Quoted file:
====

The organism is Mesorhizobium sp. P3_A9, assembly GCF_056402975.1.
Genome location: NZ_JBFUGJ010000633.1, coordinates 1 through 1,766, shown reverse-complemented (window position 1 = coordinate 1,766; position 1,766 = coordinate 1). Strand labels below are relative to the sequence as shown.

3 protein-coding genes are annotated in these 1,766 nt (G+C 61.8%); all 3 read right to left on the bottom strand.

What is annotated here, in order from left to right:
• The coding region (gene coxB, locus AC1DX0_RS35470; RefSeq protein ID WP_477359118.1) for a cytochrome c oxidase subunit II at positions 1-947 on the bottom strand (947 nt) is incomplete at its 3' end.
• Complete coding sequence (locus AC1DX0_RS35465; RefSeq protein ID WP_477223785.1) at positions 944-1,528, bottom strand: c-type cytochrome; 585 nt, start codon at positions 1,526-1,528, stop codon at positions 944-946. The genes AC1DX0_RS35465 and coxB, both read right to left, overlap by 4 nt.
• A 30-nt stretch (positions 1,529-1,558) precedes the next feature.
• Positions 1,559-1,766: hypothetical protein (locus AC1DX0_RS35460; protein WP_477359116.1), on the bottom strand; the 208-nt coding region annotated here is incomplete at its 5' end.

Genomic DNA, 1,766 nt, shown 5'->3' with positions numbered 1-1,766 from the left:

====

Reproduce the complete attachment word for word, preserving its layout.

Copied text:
The organism is Mesorhizobium sp. P3_A9, assembly GCF_056402975.1.
Genome location: NZ_JBFUGJ010000633.1, coordinates 1 through 1,766, shown reverse-complemented (window position 1 = coordinate 1,766; position 1,766 = coordinate 1). Strand labels below are relative to the sequence as shown.

3 protein-coding genes are annotated in these 1,766 nt (G+C 61.8%); all 3 read right to left on the bottom strand.

What is annotated here, in order from left to right:
• The coding region (gene coxB, locus AC1DX0_RS35470; RefSeq protein ID WP_477359118.1) for a cytochrome c oxidase subunit II at positions 1-947 on the bottom strand (947 nt) is incomplete at its 3' end.
• Complete coding sequence (locus AC1DX0_RS35465; RefSeq protein ID WP_477223785.1) at positions 944-1,528, bottom strand: c-type cytochrome; 585 nt, start codon at positions 1,526-1,528, stop codon at positions 944-946. The genes AC1DX0_RS35465 and coxB, both read right to left, overlap by 4 nt.
• A 30-nt stretch (positions 1,529-1,558) precedes the next feature.
• Positions 1,559-1,766: hypothetical protein (locus AC1DX0_RS35460; protein WP_477359116.1), on the bottom strand; the 208-nt coding region annotated here is incomplete at its 5' end.

Genomic DNA, 1,766 nt, shown 5'->3' with positions numbered 1-1,766 from the left: